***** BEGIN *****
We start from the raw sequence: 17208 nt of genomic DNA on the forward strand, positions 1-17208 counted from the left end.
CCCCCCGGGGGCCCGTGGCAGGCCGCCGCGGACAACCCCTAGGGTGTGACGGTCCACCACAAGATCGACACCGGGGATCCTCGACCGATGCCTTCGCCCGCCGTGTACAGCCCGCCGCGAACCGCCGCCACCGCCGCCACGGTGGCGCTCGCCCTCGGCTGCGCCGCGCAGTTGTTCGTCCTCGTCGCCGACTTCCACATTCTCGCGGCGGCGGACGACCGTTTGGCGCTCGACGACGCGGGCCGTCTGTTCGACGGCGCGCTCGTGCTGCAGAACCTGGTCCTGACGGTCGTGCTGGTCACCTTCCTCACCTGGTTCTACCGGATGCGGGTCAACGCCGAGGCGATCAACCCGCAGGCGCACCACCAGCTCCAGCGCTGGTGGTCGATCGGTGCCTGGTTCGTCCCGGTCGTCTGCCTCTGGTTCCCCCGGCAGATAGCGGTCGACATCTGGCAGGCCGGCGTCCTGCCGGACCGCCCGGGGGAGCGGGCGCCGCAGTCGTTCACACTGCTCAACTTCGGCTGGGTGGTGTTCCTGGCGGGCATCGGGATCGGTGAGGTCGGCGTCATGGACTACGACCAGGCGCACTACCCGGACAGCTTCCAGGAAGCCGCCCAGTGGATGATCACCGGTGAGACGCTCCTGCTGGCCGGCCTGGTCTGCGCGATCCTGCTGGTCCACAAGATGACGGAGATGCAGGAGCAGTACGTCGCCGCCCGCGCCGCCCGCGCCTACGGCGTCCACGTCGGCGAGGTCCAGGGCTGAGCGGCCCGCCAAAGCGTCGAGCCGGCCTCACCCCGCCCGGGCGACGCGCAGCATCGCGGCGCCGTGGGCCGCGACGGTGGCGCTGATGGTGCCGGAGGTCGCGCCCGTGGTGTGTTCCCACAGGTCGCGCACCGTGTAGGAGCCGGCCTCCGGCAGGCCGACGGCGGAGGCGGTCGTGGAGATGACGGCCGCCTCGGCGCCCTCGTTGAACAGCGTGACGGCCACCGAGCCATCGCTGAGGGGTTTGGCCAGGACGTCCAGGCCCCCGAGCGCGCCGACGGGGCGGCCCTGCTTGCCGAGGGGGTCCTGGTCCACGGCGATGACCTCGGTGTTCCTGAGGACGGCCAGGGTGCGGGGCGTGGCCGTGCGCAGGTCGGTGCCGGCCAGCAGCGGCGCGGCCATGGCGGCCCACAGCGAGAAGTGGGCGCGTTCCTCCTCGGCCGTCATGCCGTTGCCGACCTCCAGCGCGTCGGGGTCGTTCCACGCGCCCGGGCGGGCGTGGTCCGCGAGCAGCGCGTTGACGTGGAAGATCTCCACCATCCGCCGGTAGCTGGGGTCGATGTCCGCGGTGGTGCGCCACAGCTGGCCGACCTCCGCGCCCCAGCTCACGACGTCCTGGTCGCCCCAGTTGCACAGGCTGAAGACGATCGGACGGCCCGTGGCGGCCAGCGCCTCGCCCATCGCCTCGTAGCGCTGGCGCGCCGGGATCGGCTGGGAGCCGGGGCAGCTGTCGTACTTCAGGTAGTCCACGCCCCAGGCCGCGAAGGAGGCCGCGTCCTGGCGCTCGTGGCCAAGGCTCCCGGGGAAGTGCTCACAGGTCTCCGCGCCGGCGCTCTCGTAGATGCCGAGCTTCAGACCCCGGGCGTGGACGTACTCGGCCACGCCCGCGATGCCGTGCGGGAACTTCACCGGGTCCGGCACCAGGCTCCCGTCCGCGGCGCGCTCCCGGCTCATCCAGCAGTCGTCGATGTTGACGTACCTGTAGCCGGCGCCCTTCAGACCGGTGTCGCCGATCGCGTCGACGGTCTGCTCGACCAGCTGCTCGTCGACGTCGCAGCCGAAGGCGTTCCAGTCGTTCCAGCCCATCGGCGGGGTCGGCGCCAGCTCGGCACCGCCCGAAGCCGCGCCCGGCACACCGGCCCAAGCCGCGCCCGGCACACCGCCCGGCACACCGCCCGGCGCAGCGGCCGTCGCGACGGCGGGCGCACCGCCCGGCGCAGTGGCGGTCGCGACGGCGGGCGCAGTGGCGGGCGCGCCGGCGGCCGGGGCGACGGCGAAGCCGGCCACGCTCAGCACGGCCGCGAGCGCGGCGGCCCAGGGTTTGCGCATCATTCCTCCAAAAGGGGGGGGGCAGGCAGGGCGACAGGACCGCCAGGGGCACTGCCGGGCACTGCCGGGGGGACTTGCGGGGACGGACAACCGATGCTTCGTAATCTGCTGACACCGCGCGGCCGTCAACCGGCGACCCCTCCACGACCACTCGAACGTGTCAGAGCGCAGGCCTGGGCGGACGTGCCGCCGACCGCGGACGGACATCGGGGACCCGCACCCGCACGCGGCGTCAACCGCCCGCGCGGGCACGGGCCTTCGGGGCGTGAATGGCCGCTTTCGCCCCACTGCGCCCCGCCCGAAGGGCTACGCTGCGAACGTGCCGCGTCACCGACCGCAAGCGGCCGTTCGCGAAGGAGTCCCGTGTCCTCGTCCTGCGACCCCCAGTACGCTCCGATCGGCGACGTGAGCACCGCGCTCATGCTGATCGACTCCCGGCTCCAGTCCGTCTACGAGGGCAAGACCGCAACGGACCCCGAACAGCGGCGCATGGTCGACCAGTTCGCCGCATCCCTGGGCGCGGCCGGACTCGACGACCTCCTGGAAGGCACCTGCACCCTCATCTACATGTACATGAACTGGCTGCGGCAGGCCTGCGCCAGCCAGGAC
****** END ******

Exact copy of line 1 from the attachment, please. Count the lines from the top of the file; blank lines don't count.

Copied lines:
We start from the raw sequence: 17208 nt of genomic DNA on the forward strand, positions 1-17208 counted from the left end.